"I've never really known any other way of life," Colby mused. "My earliest memories are of my father putting me in front of him on his horse and riding all over the ranch. It's amazing to think all these years I've taken it for granted. I'd be lost in a city."
"And I'm lost here," Joclyn attempted a little laugh that didn't fool either of them.
"Don't worry, I wouldn't throw you on the back of just any horse. I have a couple of wonderful, very steady animals. You may as well take lessons with Tanya; that is, if Tanya would like to ride once she actually meets me." Colby made her commitment, trying not to think about what Paul was going to say.
"It's all she's talked about, learning to ride, I mean." The relief on Joclyn's face was so apparent Colby had to look away. As she did so, she encountered a pair of coal black eyes, an eyebrow raised in a kind of mocking male amusement.
At once her heart slammed hard against her chest and her mouth went dry. She could actually hear her heart pounding overloud in alarm. "Why didn't you tell me he was here?" Colby couldn't look away from those unblinking eyes. She had seen many predators, both bear and mountain lion. Rafael De La Cruz had the same uncanny stare. Her internal warning system had failed to let her know he was watching her, yet now it had kicked in and was working overtime so that every nerve ending was shrieking in trepidation.
"Rafael? I'm sorry, Colby, I know it must be difficult for you when you feel as if the Chevez family is trying to take your brother and sister away, but Sean has to entertain them somehow. They are business associates. Rafael insisted he come along tonight and Sean didn't have a good enough reason to deny his request."
With tremendous willpower, Colby tore her gaze from Rafael's mesmerizing one. He could hypnotize the entire room with his glittering black eyes, she decided as she stood up and shoved ineffectually at the unruly hair spilling around her face. "Three o'clock on Wednesday sound okay?" Even her voice was shaking. Colby knew when to cut her losses and run. Rafael De La Cruz was more than she could handle.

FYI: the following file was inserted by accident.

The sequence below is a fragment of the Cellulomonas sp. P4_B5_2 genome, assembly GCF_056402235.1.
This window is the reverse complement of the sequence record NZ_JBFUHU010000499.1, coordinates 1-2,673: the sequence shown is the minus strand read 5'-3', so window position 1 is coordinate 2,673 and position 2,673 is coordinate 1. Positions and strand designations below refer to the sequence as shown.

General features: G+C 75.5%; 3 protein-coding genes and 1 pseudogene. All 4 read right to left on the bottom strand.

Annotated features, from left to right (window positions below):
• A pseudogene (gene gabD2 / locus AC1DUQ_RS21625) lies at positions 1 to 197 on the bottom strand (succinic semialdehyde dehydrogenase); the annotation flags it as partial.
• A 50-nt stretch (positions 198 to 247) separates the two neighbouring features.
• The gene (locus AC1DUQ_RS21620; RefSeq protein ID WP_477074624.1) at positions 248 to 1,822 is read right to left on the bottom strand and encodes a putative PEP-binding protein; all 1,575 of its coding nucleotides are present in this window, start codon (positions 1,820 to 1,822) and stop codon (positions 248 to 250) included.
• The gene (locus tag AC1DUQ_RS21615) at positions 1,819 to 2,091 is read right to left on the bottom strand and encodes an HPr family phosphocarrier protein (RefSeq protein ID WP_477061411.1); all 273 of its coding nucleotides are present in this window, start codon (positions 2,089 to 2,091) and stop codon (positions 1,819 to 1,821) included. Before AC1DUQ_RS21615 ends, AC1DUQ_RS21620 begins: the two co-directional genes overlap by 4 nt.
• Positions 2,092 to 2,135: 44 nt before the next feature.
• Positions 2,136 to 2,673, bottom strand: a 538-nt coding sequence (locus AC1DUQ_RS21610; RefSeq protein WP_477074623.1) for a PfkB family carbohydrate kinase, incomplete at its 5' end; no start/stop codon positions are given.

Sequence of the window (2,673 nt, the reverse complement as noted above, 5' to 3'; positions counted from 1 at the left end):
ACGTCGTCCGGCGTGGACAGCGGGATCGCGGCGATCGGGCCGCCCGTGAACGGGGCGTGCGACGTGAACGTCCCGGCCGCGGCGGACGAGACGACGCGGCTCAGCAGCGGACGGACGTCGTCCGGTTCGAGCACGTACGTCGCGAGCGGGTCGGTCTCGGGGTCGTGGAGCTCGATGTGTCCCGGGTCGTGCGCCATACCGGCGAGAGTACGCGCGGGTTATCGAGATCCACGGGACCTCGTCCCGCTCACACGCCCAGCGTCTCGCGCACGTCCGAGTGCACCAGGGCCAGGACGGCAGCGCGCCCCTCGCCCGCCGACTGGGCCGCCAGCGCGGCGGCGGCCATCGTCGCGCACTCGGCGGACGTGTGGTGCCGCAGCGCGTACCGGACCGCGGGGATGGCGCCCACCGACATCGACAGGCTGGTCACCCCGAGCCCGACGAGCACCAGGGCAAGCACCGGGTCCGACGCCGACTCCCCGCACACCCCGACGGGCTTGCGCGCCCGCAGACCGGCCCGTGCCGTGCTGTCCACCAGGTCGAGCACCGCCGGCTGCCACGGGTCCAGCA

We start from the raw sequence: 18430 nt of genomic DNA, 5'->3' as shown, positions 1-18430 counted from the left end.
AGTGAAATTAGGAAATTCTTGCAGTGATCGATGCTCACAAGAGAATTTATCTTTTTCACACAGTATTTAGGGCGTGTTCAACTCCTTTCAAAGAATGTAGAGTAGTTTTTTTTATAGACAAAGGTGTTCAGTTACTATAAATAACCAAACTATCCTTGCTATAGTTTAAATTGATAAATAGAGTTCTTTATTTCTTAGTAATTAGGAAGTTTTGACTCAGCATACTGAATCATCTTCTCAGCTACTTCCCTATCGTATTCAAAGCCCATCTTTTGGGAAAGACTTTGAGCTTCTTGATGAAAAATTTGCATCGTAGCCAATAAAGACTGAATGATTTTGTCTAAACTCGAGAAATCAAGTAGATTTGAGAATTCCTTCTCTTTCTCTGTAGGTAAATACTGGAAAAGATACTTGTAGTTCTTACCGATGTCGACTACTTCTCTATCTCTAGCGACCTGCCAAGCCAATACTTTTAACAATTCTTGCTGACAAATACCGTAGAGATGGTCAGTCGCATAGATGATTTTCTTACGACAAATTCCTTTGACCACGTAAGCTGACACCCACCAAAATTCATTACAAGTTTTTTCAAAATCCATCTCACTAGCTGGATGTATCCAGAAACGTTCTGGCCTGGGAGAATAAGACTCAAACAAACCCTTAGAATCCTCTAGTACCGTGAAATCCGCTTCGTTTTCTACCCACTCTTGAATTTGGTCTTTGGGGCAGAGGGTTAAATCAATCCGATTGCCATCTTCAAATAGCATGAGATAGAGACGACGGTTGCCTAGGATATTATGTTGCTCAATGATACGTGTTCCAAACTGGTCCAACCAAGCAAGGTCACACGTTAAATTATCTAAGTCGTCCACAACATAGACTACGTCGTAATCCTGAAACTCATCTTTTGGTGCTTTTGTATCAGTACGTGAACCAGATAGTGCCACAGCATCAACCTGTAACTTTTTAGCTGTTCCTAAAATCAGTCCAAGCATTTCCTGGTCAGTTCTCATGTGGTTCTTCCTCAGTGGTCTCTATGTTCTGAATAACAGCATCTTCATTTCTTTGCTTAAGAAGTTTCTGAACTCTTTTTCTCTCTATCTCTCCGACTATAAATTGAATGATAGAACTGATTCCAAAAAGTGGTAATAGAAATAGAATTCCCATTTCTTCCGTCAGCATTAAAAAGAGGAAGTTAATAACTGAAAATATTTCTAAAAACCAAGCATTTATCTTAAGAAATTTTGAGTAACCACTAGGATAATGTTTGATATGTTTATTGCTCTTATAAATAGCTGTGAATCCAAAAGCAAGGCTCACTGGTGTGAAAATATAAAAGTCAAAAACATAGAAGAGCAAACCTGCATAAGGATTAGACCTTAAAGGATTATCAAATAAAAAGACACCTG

"Thank you, Colby." Joclyn was sincere, intuitively not attempting to detain her any longer. Whatever was between Colby and Rafael put Colby visibly on edge.
Colby had made it nearly to the door when Rafael's vise-like fingers circled her upper arm. He had moved with all the silence and stealth of a hunter, swiftly, unerringly, bringing his prey to ground. "Dance or a scene, you have your choice." His voice whispered over her skin like a velvet glove, tempting, taunting, a sinful male enticement when his words were so at odds with the seduction of his voice. He didn't care if she struggled, if every man in the bar leapt to her defense; he was not going to relinquish his hold on her. She knew it instinctively. People-her friends-would get hurt if they tried to interfere.
There was an edge to Rafael tonight, a distinct warning in the very way he held her. His body was as hard as a rock, his skin hot. There was raw possession in the depths of his eyes, in the enormous strength of his arms. Colby was used to men who were ranchers, strong men who thought nothing of tossing hay bales around. Rafael De La Cruz was deceptive in his looks. Long and lean, steel ran through his blood and bones. As soon as Colby felt the heat of his chest through the thin silk of his shirt where her cheek brushed his body, she knew dancing with him was a big mistake. Her heart gave a crazy lurch and she stiffened, tried to hold herself away from him.